May was a really good month for reading. At least for me. I read twelve books and micro-chapbooks. The summer micro-chapbook series is really boosting my numbers! What did you pick up in May, blog readers?

The following reviews will cover what worked well in the books. If you wish to discuss what didn’t work in the books or what you enjoyed about the books, then I’d encourage you to comment on this post.

Without further ado, here are the mini-reviews for this month. (Mild spoilers may follow.)


Brass

Brass by Xhenet Aliu

Brass by Xhenet Aliu is another novel I picked up from the Bellevue Public Library. I found the cover art curious and so I picked up the book and read the synopsis. I put it down at first because I was unsure if I really wanted to try it out. But then I circled back and took it to the checkout counter. I’m glad I took the time to read this one in the end.

Synopsis from the Penguin Random House website:

A waitress at the Betsy Ross Diner, Elsie hopes her nickel-and-dime tips will add up to a new life. Then she meets Bashkim, who is at once both worldly and naïve, a married man who left Albania to chase his dreams—and wound up working as a line cook in Waterbury, Connecticut. Back when the brass mills were still open, this bustling factory town drew one wave of immigrants after another. Now it’s the place they can’t seem to leave. Elsie, herself the granddaughter of Lithuanian immigrants, falls in love quickly, but when she learns that she’s pregnant, Elsie can’t help wondering where Bashkim’s heart really lies, and what he’ll do about the wife he left behind.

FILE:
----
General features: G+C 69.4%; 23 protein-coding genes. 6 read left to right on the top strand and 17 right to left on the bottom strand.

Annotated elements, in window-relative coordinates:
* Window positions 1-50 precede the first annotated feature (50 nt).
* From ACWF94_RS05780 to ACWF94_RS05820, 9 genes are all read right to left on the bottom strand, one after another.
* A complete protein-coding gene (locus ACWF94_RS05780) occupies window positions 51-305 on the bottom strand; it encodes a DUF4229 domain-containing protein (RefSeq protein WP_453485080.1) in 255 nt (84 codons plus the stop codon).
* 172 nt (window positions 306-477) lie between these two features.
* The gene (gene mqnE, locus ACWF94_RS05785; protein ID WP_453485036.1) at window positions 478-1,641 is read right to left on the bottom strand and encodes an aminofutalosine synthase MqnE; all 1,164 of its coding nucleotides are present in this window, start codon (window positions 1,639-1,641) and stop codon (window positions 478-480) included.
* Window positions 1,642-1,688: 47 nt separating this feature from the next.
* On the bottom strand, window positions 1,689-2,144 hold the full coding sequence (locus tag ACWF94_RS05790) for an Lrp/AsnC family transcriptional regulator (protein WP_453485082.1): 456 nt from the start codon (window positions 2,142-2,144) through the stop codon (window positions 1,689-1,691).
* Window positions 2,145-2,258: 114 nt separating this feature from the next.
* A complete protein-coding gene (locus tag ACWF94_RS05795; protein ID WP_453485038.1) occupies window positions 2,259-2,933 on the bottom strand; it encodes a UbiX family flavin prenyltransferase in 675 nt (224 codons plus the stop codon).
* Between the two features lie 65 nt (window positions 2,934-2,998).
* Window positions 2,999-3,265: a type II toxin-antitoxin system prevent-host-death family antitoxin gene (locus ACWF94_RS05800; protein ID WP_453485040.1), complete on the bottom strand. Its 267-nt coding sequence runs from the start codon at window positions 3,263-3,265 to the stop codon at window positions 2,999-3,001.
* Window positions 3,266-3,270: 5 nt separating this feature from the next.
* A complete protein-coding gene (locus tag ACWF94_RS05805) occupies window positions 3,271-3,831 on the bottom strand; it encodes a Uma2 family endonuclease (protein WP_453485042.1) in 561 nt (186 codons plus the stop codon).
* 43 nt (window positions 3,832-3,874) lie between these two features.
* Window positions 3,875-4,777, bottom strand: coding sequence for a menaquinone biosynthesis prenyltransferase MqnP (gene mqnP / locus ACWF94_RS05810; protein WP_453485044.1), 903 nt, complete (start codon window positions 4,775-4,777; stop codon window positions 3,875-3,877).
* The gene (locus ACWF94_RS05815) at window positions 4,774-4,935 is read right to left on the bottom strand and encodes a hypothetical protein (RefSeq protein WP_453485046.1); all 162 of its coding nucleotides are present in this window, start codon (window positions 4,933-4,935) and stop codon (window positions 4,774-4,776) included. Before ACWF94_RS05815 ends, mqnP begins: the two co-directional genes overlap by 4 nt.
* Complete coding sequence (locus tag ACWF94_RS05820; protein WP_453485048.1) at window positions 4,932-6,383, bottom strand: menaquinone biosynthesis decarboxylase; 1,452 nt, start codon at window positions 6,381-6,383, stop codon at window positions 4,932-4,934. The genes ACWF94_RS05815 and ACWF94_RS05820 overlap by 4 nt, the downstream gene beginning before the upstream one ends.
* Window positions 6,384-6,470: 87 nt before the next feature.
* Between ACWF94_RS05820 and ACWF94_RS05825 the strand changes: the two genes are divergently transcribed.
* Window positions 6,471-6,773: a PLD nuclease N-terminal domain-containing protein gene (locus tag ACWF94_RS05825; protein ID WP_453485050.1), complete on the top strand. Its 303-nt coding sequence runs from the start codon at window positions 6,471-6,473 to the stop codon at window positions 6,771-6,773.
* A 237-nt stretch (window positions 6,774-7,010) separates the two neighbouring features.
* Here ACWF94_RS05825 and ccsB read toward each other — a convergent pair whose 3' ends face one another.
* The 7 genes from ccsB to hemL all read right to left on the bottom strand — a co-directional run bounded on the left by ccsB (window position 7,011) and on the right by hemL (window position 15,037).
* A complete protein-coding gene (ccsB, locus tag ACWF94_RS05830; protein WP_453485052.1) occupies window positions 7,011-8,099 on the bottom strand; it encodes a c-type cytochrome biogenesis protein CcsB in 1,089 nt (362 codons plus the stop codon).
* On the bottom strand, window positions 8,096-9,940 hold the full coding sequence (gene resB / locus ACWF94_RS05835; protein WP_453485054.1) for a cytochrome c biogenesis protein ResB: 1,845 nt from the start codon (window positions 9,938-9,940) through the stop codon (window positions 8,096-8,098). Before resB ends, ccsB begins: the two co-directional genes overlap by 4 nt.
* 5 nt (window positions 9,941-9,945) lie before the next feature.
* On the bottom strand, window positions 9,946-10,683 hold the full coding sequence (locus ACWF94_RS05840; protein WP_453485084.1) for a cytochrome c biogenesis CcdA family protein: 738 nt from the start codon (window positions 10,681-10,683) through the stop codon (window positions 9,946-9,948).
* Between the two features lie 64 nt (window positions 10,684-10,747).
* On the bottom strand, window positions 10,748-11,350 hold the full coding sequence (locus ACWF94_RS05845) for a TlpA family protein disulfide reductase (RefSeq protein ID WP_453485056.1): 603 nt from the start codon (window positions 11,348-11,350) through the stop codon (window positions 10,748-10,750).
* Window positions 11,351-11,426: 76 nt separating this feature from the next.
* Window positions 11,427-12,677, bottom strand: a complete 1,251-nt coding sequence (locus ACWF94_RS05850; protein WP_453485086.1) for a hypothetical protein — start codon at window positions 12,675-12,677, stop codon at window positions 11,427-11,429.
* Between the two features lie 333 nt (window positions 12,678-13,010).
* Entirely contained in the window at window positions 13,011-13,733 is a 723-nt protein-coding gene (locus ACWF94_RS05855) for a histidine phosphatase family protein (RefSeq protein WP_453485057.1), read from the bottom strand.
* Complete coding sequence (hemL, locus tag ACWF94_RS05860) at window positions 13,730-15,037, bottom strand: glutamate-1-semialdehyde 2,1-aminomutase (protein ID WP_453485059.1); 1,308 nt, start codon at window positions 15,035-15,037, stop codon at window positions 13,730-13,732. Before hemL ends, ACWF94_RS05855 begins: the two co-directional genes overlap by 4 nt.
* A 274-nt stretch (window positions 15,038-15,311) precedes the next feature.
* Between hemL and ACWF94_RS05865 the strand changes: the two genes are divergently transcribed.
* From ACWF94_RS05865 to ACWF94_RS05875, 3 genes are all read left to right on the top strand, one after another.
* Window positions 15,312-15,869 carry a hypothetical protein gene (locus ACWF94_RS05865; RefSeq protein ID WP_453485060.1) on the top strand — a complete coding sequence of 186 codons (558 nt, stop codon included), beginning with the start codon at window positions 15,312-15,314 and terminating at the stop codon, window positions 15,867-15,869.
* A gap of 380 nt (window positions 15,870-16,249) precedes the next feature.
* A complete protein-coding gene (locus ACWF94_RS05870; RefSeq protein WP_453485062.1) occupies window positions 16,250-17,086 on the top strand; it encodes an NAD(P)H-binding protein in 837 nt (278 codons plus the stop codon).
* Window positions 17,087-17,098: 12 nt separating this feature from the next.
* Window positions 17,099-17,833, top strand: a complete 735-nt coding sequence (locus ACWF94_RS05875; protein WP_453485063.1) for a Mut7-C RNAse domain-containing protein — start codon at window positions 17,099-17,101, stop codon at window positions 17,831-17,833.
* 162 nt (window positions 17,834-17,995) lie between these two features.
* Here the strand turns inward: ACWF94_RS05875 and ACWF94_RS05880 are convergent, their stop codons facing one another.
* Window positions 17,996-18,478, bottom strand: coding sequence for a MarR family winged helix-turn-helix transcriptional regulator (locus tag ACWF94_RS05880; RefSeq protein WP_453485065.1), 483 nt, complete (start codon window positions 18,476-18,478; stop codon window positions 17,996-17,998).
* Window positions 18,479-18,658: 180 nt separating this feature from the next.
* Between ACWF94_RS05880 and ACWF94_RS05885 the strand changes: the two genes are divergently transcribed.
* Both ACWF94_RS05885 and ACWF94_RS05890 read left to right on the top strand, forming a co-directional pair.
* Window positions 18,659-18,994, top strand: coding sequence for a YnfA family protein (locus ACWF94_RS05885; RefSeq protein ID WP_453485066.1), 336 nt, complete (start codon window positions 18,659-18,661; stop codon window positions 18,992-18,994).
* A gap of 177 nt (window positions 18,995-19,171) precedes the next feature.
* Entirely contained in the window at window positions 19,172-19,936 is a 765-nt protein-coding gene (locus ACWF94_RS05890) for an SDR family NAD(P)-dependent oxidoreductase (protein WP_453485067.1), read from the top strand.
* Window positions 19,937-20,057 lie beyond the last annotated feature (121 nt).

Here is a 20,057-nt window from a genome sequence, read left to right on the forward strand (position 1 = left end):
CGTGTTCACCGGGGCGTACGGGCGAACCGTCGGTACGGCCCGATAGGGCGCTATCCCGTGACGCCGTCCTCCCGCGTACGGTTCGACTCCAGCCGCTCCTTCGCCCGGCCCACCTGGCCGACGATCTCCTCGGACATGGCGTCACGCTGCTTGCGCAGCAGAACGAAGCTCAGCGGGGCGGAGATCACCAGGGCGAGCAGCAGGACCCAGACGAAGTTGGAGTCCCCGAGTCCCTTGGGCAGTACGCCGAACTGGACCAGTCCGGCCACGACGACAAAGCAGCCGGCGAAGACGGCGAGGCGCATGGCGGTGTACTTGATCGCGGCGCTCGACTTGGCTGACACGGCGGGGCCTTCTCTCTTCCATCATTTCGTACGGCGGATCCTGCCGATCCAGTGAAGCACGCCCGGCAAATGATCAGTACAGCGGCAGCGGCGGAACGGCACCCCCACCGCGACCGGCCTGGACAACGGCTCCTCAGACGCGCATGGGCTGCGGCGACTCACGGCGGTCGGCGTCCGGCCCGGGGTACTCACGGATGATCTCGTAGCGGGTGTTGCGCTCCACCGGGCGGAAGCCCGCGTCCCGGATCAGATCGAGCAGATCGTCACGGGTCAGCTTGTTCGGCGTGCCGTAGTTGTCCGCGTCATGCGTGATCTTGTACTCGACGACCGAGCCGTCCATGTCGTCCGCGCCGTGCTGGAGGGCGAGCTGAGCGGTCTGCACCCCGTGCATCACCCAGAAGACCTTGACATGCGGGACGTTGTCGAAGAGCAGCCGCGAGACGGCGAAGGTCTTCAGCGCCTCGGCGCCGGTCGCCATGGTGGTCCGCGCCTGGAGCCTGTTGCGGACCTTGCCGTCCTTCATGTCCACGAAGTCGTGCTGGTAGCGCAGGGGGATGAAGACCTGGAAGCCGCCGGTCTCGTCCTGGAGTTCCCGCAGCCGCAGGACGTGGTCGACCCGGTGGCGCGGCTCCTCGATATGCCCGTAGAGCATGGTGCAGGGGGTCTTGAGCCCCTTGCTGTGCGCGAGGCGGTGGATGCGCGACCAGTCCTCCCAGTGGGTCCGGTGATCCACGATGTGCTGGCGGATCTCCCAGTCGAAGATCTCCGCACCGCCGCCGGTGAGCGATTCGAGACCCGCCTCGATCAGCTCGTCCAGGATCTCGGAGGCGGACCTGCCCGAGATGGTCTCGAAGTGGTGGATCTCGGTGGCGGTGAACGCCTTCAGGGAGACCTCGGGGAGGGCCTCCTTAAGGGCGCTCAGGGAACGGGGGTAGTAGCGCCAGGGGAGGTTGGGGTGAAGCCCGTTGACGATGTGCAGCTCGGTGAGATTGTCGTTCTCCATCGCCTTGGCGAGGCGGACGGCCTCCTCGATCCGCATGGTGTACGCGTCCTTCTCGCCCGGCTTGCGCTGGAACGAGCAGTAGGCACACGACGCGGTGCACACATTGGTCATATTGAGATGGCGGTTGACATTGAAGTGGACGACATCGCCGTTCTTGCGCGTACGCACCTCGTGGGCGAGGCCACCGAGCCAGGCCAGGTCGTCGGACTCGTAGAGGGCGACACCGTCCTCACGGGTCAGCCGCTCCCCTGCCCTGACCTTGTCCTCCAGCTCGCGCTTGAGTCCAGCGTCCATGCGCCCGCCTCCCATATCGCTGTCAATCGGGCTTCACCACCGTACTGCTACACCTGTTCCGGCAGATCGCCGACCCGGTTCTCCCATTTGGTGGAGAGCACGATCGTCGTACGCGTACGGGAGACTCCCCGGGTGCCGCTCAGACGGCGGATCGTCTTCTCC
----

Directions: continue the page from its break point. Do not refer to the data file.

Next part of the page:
Seventeen years later, headstrong and independent Luljeta receives a rejection letter from NYU and her first-ever suspension from school on the same day. Instead of striking out on her own in Manhattan, she’s stuck in Connecticut with her mother, Elsie—a fate she refuses to accept. Wondering if the key to her future is unlocking the secrets of the past, Lulu decides to find out what exactly her mother has been hiding about the father she never knew. As she soon discovers, the truth is closer than she ever imagined.

Told in equally gripping parallel narratives with biting wit and grace, Brass announces a fearless new voice with a timely, tender, and quintessentially American story.